Four things to consider before you buy your first guitar
Tech Tips - Page 8
How to adjust that old beater acoustic guitar for the best balance between playability and sound
A patch bay enables you to change the signal flow among the devices in your studio without having to crawl behind all your gear and unplug/replug your cables. In addition to eliminating that hassle, patch bays save wear and tear on the jacks of your equipment. Audio patch bays are switchboards for rerouting audio signals; there are also MIDI patch bays for—you guessed it—rerouting MIDI signals.
Photo: Wikimedia Commons
When it comes to tracking drums, nothing beats a well-equipped studio that has great acoustics and a big mic locker. But here are some tips to help get very respectable drum sounds in your project studio on a bare-bones budget.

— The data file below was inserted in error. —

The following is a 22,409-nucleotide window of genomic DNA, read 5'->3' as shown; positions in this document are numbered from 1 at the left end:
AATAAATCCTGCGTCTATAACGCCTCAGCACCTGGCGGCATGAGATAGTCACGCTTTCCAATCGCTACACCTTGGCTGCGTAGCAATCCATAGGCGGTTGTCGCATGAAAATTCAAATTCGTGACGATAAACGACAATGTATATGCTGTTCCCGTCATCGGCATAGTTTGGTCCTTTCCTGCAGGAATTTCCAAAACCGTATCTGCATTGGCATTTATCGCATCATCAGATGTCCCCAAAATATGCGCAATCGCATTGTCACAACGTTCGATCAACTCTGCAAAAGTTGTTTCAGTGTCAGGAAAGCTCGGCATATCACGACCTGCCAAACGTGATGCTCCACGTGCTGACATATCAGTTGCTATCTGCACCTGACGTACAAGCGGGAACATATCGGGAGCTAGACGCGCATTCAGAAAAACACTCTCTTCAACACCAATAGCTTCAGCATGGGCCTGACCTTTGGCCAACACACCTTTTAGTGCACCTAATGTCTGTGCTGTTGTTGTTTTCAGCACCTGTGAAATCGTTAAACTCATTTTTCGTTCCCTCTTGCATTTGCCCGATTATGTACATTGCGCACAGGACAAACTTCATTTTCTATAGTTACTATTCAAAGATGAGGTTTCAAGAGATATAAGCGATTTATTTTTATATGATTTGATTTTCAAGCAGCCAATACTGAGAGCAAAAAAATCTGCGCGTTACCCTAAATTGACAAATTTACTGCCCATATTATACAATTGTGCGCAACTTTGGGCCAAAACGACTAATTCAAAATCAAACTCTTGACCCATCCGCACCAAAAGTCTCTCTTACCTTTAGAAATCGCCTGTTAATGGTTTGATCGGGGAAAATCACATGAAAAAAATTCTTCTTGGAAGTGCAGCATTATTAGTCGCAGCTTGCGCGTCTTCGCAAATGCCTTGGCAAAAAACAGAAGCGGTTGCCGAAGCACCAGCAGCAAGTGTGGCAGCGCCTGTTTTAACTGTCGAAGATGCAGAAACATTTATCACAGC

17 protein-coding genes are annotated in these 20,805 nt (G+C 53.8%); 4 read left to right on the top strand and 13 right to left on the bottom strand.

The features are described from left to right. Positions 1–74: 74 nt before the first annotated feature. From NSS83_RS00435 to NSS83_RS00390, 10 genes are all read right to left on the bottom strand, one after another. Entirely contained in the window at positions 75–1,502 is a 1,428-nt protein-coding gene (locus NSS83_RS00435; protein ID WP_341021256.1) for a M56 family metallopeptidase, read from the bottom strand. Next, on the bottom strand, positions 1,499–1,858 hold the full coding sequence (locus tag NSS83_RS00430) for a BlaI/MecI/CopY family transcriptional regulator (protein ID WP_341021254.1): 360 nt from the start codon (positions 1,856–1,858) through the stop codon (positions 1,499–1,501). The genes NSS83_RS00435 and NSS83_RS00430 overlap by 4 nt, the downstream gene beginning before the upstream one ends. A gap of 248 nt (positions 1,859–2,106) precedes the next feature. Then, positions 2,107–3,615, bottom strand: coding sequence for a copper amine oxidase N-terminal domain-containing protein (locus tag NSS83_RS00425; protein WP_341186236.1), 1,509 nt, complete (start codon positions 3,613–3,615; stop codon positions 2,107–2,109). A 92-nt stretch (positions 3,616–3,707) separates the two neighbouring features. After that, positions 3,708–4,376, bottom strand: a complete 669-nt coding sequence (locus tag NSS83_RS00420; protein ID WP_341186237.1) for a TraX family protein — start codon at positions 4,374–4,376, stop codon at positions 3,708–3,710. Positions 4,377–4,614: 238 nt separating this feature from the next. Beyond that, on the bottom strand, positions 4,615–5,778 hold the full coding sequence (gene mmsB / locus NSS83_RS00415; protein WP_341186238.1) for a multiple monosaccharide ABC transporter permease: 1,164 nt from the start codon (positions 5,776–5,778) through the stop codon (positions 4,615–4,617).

Copywriting your music is pretty simple, but things can get complicated if you have to enforce your rights
Tips that’ll help turn your funding campaign into a winner
In last week’s tech tip, How is an Audio Patch Bay Used, we talked about how patch bays can help clean up your home studio’s cabling and prevent premature connector wear. This week we address the various ways they can be set up to match your signal routing needs.
Veteran drummer Mike Fitch offers advice on how to choose the right drum heads and get your drum set in tune in five simple steps.
Part 1 | Part 2
By Dr. Spot
Part II (If you didn't read Part I last week, click here and complete the steps described before you continue with Part II.)
Something we hear at Musician’s Friend all the time is, “My computer already has a sound card; can I use that to record?”